back to the vitamins

Not pills this time.  I tried a couple of days of vitamin pills recently, bad bad bad.  I’m now on the hunt for a liquid vitamin that doesn’t taste god awful.  At the drug store, I found a pediatric brand.  It was horrible.  On the label, it says you can mix it with formula to improve your child’s tolerance.

There is nothing on earth that you could mix it with to improve tolerance. My 8 hours of truly foul vitamin burps convinced me that this thing is child abuse in a bottle.  There’s got to be something better.  And I’ve got to find it because I am down to 123 lbs. I was 132 on May 8th.

I’m tracking my calories, trying to figure out where I can supplement.  On my good days, I am managing to eat nearly 1200 calories and a large amount of that comes from empty sugary ginger ale. The big problem is meal size (necessarily very,very small) and what can be eaten during the day that is ok for me to eat.  I can’t eat dairy, so quick snacks of pudding and most shake-things are out.  I tried a “suitable for lactose intolerance” nutritional shake.  Also nasty, and strangely burny going down – left my mouth and throat feeling raw for hours after.  I have no idea what was in this excessively sweet chemical soup brought to you by Nestle, but I will not be doing that supplement again.  Like the liquid vitamins, the liquid nutritional supplements don’t come in sample sizes.  And neither is cheap.  I do much better on the weekends, when I can eat my home-made food frequently.  But until I  can bring in a full sized fridge, a blender, and a place to wash the many dishes I accumulate eating like this, I’m sort of stuck on work days eating a lot less than I want to and should eat.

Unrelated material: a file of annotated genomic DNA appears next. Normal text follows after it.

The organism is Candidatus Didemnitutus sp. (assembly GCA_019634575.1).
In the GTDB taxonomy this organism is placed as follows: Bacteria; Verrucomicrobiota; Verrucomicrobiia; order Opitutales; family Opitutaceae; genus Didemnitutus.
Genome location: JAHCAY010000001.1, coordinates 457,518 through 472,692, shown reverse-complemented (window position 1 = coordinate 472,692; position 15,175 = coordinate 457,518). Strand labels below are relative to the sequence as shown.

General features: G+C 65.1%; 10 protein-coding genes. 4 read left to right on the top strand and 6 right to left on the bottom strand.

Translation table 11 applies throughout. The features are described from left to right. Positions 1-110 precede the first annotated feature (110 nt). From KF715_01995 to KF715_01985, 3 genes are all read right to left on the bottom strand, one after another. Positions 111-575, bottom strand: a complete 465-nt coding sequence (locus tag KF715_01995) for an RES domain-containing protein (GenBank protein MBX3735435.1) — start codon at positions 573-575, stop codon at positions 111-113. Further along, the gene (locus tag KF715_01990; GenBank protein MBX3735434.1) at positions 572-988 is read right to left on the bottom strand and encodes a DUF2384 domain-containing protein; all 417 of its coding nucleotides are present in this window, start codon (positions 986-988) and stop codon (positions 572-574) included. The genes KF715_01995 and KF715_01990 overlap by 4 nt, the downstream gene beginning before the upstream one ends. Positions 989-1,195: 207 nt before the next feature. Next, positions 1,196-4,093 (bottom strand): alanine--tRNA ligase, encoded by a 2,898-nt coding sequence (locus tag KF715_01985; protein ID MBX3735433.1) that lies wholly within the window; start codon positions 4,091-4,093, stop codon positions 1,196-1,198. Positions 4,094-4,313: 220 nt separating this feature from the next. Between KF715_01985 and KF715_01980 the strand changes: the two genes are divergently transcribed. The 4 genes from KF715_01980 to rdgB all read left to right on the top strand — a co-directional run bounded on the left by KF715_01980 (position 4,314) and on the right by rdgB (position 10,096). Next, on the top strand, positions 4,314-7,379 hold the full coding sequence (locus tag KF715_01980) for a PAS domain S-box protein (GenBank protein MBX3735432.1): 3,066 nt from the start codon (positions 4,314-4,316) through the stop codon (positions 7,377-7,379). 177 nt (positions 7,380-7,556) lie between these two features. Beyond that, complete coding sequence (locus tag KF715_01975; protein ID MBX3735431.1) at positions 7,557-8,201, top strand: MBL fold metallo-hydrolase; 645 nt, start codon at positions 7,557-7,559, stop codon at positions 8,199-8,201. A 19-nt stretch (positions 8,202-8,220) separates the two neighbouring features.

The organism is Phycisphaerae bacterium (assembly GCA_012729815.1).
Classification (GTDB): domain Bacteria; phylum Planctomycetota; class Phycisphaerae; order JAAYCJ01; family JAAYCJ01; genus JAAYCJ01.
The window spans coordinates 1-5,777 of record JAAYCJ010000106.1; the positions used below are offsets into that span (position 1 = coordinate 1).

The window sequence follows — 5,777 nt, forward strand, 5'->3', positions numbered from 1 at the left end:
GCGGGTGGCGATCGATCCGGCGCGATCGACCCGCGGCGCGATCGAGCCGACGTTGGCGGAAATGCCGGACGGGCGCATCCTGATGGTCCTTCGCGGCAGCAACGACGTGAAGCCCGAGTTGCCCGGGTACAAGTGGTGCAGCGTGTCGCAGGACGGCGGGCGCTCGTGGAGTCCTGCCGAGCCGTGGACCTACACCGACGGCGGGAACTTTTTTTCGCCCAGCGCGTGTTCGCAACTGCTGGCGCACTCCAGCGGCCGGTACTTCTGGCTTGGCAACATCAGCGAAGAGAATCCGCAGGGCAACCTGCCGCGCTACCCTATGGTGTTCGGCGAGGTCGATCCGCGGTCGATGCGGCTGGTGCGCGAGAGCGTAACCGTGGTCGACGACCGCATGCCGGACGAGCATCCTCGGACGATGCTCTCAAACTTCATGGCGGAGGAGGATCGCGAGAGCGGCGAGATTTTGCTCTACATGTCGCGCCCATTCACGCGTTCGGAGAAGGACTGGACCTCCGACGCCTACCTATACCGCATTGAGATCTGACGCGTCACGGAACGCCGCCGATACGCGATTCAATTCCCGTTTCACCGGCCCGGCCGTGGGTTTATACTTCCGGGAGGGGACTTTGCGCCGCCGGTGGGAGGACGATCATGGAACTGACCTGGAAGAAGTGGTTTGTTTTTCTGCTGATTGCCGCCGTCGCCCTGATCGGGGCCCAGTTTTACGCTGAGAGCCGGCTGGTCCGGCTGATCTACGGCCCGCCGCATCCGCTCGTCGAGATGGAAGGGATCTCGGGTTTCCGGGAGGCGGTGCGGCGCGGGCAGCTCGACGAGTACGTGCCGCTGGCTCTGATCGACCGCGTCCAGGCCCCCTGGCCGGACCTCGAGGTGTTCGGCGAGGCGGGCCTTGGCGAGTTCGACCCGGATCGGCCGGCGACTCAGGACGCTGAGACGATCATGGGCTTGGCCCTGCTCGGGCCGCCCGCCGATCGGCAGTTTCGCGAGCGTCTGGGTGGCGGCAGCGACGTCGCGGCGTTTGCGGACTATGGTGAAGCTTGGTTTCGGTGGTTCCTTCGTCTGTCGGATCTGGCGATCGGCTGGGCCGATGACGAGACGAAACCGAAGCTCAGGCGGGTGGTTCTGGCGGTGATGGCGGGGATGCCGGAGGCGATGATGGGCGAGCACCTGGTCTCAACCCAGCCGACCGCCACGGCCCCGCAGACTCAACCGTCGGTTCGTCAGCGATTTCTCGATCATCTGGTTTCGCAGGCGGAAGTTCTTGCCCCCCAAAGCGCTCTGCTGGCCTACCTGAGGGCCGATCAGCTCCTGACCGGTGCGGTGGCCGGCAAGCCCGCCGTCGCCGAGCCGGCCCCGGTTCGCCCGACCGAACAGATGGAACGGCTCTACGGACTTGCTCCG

My two favorite few things I’ve made which are very good, not high fat (fat slows down gastric emptying), and have some reasonable nutritional value are potato soup and banana smoothie.  I utterly suck at cooking from a recipe, or paying a hell of a lot of attention to quantities as I am making up a dish, so take the following amounts with a grain of salt (no pun intended).


  • About a pound of potatoes, peeled
  • A few thin slices of onion
  • Half an apple, cored, peeled, and sliced thin
  • about 1 tsp olive oil, 1/2 tsp clarified butter (less lactose in clarified butter, I am to understand)
  • 2 cloves of garlic
  • Rubbed thyme
  • Rubbed parsley
  • About 6 cups of chicken broth (I used prepackaged low fat)
  • 1-2 cups lactose free reduced fat milk

Par boil potatoes in water.  While boiling:  saute onion and apple and roast the garlic cloves.  My no-fancy-dish roasting technique includes cutting the bottom off the unpeeled cloves, making a little cup out of a doubled up square of aluminum foil, pouring in a wee bit of olive oil, and then folding the foil up on itself.  Pop it in the oven at about 350 until you start smelling that sort of nutty garlic smell.